The Fed's Stress Tests Add Risk to the Financial System Banks have a powerful incentive to get the results the Fed wants and ignore other potential dangers. By TIL SCHUERMANN March 19, 2013 7:08 p.m. ET On March 14, after the markets closed, the 29 banks that hold about three-fourths of U.S. banking assets waited to hear if they passed or failed the Federal Reserve's annual stress tests. The results seemed reassuring. The Fed gave a passing grade to 14 and a failing grade to two, required two others to address some additional weakness by later this year, and didn't disclose its conclusions about the 11 smaller institutions.
Stress-testing got us out of the financial crisis in May 2009, and it has since become the crisismanagement tool of choice in the banking industry. But how well is it serving the country?
One unquestionably positive result is that banks have built up the capabilities to see how they would fare through different crisis scenarios. They must consider a mind-bending array of outcomes and have enough capital to deal with them—from what might happen to checking accounts and mortgages, to all those loans to develop shopping malls, to the derivatives that grease the global financial system. Bank regulators now can develop their own views of those questions and, more important, of the answers given by the banks.
This is a sea change. Regulators are always at an informational disadvantage—they don't underwrite loans or structure derivatives, they just try to check up on them. Before 2009, the only advantage a regulator had was the ability to see across all banks, comparing the answers and methodologies for reaching them. But there is no substitute for building your own models and coming to your own view. That is what the 2009 stress test did.
Since that first stress test, the financial ecosystem has seen an explosion of statistical and economic modeling. This is a positive development. I've done economic and financial modeling for two decades, including designing the Fed's quantitative assessment architecture for stress testing, which is the basis for the central bank's current process (the Comprehensive Capital Analysis and Review). Stress-testing has led to innovative thinking about risk assessment.
But there is another side to this. As the Fed's models have become more and more important in deciding the fate of the biggest banks, those banks have focused more and more on trying to mimic the Fed's results rather than tracing out their own risk profiles. This poses a real risk.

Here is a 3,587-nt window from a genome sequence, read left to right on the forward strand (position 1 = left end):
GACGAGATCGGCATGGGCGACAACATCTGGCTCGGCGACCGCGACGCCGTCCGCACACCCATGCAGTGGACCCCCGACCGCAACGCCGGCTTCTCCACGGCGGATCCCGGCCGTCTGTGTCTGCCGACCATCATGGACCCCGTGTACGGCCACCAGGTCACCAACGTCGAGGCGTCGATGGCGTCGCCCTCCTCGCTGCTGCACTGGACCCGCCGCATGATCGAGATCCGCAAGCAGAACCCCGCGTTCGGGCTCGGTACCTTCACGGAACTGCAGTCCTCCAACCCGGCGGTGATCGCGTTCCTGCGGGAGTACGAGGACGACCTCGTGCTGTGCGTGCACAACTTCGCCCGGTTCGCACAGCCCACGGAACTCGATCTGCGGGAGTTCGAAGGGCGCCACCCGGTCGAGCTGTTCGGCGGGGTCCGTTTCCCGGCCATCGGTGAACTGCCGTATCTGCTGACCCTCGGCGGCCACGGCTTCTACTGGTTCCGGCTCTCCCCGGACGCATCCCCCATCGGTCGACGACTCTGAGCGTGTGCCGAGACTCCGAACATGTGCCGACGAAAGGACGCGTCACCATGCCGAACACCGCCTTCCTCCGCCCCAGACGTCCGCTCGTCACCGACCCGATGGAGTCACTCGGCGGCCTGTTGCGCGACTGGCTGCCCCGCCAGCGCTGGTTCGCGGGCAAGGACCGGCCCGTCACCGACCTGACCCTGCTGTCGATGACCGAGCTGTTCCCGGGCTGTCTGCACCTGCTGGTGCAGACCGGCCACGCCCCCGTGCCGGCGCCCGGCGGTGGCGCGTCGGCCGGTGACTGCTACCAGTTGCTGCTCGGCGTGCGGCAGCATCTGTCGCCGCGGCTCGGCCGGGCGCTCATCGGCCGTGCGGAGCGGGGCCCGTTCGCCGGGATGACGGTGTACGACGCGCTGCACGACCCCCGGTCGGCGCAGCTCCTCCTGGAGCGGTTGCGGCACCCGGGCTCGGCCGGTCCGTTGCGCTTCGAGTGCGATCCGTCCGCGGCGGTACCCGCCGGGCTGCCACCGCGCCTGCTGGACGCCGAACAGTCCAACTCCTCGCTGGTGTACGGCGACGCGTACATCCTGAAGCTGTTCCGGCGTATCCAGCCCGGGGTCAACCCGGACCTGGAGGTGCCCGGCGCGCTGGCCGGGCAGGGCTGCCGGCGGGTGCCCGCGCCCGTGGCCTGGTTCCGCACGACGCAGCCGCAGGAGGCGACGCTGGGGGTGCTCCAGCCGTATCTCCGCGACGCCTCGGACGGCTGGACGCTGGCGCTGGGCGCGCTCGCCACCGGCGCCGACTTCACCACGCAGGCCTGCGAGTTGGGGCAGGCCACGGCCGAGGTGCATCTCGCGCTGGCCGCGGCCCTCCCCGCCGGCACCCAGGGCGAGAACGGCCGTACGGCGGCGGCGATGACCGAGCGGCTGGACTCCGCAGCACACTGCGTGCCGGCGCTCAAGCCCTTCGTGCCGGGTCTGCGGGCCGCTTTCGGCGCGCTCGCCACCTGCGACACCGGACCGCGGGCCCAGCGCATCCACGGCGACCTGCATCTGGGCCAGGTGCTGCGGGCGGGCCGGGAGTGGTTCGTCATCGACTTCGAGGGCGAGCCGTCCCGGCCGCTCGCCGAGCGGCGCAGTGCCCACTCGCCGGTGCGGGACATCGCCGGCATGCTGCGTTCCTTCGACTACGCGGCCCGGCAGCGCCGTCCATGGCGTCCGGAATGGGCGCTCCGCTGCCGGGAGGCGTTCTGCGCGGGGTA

Remember that in late 2008 the largest U.S. bank holding companies were all adequately capitalized by regulatory standards. The market had a different view: Most were trading at less than book value.
It was only by trying something new, and by disclosing enough details so the market could "check the math," that bank regulators were able to regain the confidence of the public, and for the public to regain confidence in the banking system. Yet this "something new"—the formal stress-testing so important for the guardians of the financial system—is now inhibiting innovation among those that need guarding.
The incentives to get close to the Fed's numbers are powerful enough to stifle genuine creativity, imagination and innovation by risk managers and their modelers. Deviating from standard industry practice is now increasingly viewed with suspicion and often discouraged by bank regulators.
I understand this suspicion from my own days at the Fed: The modeling machinery built for the first stress test was in no small part designed to have an independent view on the output of "innovative" but dangerously flawed bank risk models, such as those for mortgage losses. But if everybody uses the same scenario (which they do) and works hard to get the same numbers (and they are trying), then we have a very narrowly specialized risk machine that is inflexible and unresponsive to unexpected shocks. That is, shocks that weren't previously subject to a stress-test.
The danger is that the financial system and its regulators are moving to a narrow risk-model gene pool that is highly vulnerable to the next financial virus. By discouraging innovation in risk models, we risk sowing the seeds of our next systemic crisis.
Mr. Schuermann, a former senior vice president at the Federal Reserve Bank of New York, is a partner at Oliver Wyman's financial services practice.